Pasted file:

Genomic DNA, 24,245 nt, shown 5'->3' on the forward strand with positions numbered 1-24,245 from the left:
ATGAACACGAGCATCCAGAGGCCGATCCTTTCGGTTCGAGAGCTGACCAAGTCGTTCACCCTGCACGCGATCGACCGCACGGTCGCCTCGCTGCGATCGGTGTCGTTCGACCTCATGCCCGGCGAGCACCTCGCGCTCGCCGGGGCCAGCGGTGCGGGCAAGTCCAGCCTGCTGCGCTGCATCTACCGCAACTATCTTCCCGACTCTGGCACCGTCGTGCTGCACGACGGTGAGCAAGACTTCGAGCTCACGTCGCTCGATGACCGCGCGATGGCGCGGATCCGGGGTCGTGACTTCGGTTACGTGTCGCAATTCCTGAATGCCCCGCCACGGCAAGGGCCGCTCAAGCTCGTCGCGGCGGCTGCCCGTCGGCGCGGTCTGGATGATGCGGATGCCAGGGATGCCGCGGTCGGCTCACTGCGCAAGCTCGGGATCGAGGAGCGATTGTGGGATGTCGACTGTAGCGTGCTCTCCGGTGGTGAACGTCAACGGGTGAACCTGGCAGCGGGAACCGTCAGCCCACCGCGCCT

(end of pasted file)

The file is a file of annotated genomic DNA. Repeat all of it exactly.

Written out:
Genomic DNA, 24,245 nt, shown 5'->3' on the forward strand with positions numbered 1-24,245 from the left:
ATGAACACGAGCATCCAGAGGCCGATCCTTTCGGTTCGAGAGCTGACCAAGTCGTTCACCCTGCACGCGATCGACCGCACGGTCGCCTCGCTGCGATCGGTGTCGTTCGACCTCATGCCCGGCGAGCACCTCGCGCTCGCCGGGGCCAGCGGTGCGGGCAAGTCCAGCCTGCTGCGCTGCATCTACCGCAACTATCTTCCCGACTCTGGCACCGTCGTGCTGCACGACGGTGAGCAAGACTTCGAGCTCACGTCGCTCGATGACCGCGCGATGGCGCGGATCCGGGGTCGTGACTTCGGTTACGTGTCGCAATTCCTGAATGCCCCGCCACGGCAAGGGCCGCTCAAGCTCGTCGCGGCGGCTGCCCGTCGGCGCGGTCTGGATGATGCGGATGCCAGGGATGCCGCGGTCGGCTCACTGCGCAAGCTCGGGATCGAGGAGCGATTGTGGGATGTCGACTGTAGCGTGCTCTCCGGTGGTGAACGTCAACGGGTGAACCTGGCAGCGGGAACCGTCAGCCCACCGCGCCT